Over the last couple of years we have commented a number of times on the increasing commoditisation of different markets and how this has adversely affected customers’ perceptions of the products or services they are buying.
The trend towards commoditisation is happening across a diverse range of sectors often fuelled by changes to knowledge acquisition as well as product/service acquisition made possible via the internet by the likes of Amazon, eBay and various comparison websites. This has affected the way consumers view the purchase of products such as; music, films, books, etc and services such as; insurance, recruitment and even training.
In recent months we have worked with various sales organisations who actually describe themselves as ‘commodity’ sellers and they are asking the same questions; ‘How do we steal a march on our competitors when we are all selling the same commodities, other than on price?’ in other words ‘How do we/can we add value in selling commodities?’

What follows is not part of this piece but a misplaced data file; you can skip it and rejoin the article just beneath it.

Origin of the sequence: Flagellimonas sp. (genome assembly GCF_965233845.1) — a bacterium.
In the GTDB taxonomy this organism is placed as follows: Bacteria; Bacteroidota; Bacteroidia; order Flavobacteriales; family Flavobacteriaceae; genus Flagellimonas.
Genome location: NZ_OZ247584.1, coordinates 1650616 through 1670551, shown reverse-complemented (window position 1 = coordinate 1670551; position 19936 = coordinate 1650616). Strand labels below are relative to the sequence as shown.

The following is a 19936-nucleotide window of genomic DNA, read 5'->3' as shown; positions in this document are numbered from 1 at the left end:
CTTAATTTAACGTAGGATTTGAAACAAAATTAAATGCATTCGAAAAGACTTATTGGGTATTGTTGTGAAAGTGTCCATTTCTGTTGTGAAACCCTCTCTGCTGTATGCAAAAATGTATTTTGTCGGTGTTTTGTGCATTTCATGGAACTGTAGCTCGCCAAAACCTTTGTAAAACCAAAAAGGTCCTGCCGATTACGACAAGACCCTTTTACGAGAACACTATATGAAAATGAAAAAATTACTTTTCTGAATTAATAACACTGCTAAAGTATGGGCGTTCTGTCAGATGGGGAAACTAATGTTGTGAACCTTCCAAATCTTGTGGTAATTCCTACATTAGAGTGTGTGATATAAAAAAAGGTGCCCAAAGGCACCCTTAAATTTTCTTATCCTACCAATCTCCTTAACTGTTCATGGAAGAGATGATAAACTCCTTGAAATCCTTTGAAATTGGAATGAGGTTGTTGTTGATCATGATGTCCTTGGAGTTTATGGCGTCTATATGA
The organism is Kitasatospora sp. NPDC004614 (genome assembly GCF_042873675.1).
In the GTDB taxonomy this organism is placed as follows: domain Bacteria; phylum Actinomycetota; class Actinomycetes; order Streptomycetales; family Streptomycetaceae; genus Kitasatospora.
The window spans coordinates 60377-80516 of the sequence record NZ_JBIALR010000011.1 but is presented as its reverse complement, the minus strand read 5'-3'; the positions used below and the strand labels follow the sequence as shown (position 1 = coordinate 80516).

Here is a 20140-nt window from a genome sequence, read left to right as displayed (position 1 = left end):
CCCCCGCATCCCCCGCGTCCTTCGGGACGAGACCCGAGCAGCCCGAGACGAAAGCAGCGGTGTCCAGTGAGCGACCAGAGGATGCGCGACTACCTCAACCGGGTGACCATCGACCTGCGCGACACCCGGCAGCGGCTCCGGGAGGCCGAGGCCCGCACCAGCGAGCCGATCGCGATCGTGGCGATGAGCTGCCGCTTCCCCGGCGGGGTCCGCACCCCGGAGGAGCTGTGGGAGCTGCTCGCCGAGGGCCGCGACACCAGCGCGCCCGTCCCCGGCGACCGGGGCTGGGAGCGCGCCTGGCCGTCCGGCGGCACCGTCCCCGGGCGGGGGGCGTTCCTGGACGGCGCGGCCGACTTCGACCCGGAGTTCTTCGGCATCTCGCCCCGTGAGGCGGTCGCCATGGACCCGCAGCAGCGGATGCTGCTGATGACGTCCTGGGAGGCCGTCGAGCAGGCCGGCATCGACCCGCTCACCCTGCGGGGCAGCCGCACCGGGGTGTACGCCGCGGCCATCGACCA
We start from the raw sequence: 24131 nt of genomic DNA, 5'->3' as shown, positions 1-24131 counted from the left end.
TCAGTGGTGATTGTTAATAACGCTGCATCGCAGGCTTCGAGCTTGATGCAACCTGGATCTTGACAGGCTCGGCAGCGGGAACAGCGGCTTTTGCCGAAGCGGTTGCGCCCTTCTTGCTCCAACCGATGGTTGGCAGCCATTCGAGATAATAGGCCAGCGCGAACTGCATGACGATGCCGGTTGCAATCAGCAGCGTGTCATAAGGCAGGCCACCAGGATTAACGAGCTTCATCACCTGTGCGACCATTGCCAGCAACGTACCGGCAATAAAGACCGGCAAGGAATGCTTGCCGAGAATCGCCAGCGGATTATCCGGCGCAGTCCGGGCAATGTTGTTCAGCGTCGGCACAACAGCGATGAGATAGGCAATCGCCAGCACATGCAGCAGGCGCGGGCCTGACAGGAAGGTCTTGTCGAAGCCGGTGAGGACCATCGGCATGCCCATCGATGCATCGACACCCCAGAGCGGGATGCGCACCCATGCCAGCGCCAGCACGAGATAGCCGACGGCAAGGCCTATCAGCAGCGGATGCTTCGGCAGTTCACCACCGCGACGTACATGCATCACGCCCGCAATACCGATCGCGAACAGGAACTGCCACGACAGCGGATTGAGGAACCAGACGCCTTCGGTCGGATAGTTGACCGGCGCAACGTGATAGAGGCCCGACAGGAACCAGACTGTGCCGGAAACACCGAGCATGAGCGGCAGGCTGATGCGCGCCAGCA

If what you are selling is already perceived by you and your customers to be a ‘commodity’ then where is the value that you as the sales person add to the purchaser? You might just as well focus on stripping out costs and undercutting your competition to win the sale.
The Value Adding Salesperson demonstrates what we call Contextual Literacy. They have a comprehensive understanding of their customers’ buying context; their market change drivers, their economic and financial constraints, their values and priorities, their issues and frustrations, their challenges and opportunities. They can combine their extensive contextual knowledge with their business and professional networks (it’s what you know combined with who you know) to provide them with unique insights into the purchaser’s world so that they can add genuine value that actually contributes to the buyer’s operational and strategic aims.
If the sales person doesn’t proactively contribute to the buyer’s success then they are not adding value – full stop.